- The Washington Times - Tuesday, August 28, 2001

The Hay-Adams Hotel is closing its doors for four months to undergo a $14 million renovation of the entire 143-room historical property.
The 73-year-old hotel, located at 16th and H Streets NW, will shut down Nov. 5 and remain closed until March.
"Shutting down for the restoration allows us to expedite the work, as opposed to disrupting the guests," said Lynn Rollins, director of marketing and sales at the Hay-Adams, which has never been closed before.
The renovation will include all new guest rooms from bedding and carpeting to furniture and bathrooms. The rooms, which currently do not have their own thermostats, will have a new heating and air-conditioning system with in-room controls.
A new state-of-the-art phone system will also be installed.
The construction will also include bringing the Hay-Adams up-to-date with the Americans with Disabilities Act standards, making parts of the property like the Lafayette restaurant and Off the Record bar accessible.
The average price for a room at the Hay-Adams is $425, but will increase to about $475 after the hotel reopens, Ms. Rollins said.
During the renovation, the hotel's sales staff will stay open for business handling reservations and special-event bookings for March 2002 and beyond. Guests will be able to follow the progress of the renovation on the hotel's Web site (www.hayadams.com).
The staff will also recommend other luxury hotels in the District for guests to stay in during the temporary closure, said Ms. Rollins, who would not disclose the estimated amount of money the hotel will likely lose during that time.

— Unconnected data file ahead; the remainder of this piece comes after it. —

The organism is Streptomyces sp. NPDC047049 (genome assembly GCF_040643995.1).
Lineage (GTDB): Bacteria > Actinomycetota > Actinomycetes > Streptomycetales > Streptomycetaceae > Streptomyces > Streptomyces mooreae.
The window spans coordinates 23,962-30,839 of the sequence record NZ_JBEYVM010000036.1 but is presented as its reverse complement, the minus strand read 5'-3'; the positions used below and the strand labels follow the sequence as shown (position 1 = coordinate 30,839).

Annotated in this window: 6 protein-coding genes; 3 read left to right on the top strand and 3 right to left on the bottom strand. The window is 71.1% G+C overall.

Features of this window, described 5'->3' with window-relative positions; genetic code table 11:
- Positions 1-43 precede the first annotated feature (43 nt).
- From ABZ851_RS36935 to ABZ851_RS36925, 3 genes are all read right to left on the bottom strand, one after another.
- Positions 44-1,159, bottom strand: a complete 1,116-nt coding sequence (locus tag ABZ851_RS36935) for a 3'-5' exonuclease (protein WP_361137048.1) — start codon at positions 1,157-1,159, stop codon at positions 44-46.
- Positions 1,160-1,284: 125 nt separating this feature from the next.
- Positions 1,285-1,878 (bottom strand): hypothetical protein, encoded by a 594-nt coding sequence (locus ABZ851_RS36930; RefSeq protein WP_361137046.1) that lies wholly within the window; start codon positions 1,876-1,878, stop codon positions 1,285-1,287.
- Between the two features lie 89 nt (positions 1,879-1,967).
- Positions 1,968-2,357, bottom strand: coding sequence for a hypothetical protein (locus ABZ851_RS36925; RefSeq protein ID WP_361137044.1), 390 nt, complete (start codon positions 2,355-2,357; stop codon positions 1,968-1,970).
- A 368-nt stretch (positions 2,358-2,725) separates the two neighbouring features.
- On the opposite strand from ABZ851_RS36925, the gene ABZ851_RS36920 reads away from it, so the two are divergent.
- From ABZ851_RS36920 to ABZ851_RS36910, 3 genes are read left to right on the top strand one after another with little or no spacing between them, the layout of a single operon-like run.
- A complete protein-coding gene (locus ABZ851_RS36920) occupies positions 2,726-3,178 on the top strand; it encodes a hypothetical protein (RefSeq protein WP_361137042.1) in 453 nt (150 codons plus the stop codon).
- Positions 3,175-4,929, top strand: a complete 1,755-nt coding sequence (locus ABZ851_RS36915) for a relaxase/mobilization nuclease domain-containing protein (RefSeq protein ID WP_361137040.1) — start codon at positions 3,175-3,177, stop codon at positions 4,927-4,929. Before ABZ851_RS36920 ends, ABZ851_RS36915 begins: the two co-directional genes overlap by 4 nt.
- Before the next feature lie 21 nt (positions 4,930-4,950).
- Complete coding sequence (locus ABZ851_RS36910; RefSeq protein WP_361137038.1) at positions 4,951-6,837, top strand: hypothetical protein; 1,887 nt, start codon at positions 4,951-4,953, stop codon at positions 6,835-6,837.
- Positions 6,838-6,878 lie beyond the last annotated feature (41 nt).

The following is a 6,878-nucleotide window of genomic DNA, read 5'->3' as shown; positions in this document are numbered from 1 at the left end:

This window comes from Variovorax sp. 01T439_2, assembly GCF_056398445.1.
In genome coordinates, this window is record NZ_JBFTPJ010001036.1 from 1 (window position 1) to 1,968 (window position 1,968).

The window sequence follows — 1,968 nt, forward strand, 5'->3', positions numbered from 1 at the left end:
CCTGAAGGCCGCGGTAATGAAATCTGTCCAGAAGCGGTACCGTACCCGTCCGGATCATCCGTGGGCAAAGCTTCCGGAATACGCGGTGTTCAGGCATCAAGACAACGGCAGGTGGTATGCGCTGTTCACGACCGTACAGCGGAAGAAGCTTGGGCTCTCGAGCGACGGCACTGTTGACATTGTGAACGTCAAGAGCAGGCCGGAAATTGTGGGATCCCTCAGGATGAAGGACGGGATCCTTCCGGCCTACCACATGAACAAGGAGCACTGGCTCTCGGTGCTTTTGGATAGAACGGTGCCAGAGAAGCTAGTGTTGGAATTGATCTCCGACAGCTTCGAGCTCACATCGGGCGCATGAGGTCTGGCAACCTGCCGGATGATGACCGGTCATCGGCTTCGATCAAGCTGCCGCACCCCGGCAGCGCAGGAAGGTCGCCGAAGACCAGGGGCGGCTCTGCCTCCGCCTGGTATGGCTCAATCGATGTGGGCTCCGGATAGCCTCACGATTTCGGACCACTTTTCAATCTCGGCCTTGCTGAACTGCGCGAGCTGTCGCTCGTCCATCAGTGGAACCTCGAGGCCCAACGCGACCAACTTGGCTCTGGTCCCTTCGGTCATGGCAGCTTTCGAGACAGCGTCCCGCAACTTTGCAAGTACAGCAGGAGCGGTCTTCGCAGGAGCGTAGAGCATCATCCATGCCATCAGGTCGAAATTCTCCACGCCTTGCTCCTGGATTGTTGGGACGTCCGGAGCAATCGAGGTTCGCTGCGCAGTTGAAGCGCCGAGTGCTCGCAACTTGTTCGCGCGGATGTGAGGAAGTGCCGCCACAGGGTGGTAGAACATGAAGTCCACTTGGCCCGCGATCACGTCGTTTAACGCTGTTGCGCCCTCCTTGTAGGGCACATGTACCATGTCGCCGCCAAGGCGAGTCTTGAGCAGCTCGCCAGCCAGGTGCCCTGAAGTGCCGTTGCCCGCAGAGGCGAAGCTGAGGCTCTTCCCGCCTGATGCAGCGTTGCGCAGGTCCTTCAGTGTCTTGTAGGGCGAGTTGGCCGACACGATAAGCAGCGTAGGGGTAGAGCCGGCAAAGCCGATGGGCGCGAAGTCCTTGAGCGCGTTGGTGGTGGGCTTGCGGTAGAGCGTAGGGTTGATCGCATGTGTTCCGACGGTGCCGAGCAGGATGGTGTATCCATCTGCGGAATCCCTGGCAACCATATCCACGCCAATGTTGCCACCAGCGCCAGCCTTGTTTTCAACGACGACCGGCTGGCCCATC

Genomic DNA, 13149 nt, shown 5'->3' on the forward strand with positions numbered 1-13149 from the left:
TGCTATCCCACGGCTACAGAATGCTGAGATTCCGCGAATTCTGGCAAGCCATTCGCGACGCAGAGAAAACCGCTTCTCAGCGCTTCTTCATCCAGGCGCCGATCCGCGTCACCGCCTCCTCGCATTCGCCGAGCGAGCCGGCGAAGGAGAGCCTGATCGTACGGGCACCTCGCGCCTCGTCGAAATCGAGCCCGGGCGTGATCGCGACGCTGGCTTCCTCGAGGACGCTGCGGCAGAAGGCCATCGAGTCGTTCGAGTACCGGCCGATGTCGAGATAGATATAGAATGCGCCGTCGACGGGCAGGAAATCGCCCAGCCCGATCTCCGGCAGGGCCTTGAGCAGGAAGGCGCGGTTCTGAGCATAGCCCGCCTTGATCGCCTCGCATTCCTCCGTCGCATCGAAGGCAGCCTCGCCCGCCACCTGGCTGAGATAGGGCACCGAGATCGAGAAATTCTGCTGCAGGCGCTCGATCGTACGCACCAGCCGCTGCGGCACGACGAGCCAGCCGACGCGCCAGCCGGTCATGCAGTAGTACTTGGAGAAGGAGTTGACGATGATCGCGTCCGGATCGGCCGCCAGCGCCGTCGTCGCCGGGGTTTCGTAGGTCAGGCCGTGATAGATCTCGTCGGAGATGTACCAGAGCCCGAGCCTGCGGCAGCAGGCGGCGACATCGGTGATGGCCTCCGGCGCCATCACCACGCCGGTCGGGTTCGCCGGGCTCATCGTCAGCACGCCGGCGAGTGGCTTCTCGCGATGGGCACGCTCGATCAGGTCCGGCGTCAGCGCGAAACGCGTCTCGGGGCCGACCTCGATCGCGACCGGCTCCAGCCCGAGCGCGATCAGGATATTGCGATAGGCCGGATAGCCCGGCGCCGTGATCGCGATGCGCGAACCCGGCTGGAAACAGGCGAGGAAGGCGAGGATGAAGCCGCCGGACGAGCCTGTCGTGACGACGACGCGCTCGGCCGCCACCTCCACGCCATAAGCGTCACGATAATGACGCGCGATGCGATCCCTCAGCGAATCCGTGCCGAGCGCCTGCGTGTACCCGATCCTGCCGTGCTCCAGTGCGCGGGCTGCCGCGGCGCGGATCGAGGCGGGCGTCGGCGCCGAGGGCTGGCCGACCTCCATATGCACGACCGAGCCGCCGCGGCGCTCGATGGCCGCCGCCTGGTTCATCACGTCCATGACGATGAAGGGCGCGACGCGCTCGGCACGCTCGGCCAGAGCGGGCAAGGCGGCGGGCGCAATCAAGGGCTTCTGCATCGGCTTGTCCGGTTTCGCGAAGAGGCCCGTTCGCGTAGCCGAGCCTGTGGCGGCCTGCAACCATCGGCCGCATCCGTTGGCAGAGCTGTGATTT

To minimize the risk of losing guests permanently to its competitors, the Hay-Adams will also follow up with those guests with a welcome amenity from the Hay-Adams or a personal note from General Manager Hans Bruland.
Ms. Rollins said occupancy at the Hay-Adams during the November to February time period usually hovers around 70 percent, which is above the city's average occupancy rate.
For the past several years, hotel occupancy has hovered from around 50 percent to less than 70 percent from November through February, according to the Washington, DC Convention and Tourism Corp.
Last year, for instance, November and December's hotel-occupancy rate was 67.7 percent and 50.8 percent, respectively.
Hotel business starts to pick up in early spring exactly the time the Hay-Adams plans to open its doors again. In March 2001, the city's hotel occupancy rate was 83.1 percent.

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